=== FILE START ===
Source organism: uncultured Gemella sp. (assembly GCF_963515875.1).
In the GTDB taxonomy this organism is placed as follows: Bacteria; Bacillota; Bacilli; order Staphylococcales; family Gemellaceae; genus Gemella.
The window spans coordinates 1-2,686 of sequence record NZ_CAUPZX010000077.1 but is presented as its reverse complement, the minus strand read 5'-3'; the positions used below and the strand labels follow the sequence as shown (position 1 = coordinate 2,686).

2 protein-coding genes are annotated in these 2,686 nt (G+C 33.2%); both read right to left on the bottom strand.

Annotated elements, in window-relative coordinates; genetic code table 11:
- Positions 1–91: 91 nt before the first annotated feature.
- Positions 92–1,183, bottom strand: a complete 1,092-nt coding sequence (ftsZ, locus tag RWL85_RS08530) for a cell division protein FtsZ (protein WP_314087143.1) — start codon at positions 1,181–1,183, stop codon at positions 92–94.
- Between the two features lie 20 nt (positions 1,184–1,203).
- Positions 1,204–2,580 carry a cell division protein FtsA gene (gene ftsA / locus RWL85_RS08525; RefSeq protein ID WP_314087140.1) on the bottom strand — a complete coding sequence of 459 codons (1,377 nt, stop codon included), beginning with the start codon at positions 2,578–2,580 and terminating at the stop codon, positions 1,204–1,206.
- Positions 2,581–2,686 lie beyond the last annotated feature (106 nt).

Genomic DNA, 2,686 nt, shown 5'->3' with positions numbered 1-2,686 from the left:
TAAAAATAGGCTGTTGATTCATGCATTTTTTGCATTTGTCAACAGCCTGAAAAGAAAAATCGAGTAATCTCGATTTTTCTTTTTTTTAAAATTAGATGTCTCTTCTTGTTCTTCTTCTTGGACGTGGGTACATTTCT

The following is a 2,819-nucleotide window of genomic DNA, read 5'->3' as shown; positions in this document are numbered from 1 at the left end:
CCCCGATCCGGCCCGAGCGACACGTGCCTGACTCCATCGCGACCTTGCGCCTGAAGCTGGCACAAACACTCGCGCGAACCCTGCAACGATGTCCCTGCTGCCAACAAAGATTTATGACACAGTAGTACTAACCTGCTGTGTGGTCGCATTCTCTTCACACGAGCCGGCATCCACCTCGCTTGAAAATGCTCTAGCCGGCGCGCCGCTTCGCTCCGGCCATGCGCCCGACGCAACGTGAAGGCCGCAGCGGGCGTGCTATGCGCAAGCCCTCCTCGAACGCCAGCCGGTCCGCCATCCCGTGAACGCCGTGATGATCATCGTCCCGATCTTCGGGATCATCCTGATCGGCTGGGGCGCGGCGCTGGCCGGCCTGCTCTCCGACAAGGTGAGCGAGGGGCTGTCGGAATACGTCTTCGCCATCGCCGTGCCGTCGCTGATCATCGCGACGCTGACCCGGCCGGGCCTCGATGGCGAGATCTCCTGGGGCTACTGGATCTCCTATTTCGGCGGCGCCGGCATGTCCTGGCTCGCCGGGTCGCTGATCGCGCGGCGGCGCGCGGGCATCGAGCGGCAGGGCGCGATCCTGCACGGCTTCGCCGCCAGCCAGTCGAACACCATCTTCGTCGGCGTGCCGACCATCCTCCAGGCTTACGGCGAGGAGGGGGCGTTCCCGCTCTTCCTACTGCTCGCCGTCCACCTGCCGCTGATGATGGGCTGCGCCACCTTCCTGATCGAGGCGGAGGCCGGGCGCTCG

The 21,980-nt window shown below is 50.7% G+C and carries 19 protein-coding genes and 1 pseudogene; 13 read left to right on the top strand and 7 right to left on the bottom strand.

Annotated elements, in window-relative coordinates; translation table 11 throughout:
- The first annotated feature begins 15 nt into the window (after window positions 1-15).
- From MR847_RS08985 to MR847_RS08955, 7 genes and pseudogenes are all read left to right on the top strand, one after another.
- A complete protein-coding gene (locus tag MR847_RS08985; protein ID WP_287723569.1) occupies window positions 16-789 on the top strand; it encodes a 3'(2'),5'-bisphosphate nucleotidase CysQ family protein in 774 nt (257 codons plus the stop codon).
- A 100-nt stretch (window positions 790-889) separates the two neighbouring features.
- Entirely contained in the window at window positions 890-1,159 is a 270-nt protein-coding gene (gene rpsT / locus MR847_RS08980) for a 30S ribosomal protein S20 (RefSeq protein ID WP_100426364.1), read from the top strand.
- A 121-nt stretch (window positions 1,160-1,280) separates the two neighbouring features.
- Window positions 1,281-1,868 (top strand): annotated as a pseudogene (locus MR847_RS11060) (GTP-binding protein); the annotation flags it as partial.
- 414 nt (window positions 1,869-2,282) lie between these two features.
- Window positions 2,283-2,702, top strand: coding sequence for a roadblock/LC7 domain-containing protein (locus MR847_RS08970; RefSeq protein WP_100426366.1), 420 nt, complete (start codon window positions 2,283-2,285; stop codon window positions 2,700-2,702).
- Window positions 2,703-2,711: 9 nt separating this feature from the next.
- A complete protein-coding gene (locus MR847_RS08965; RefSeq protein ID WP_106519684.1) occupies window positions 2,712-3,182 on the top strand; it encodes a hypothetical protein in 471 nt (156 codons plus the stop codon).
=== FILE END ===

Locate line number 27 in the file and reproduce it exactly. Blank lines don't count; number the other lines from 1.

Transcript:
- A complete protein-coding gene (locus MR847_RS08965; RefSeq protein ID WP_106519684.1) occupies window positions 2,712-3,182 on the top strand; it encodes a hypothetical protein in 471 nt (156 codons plus the stop codon).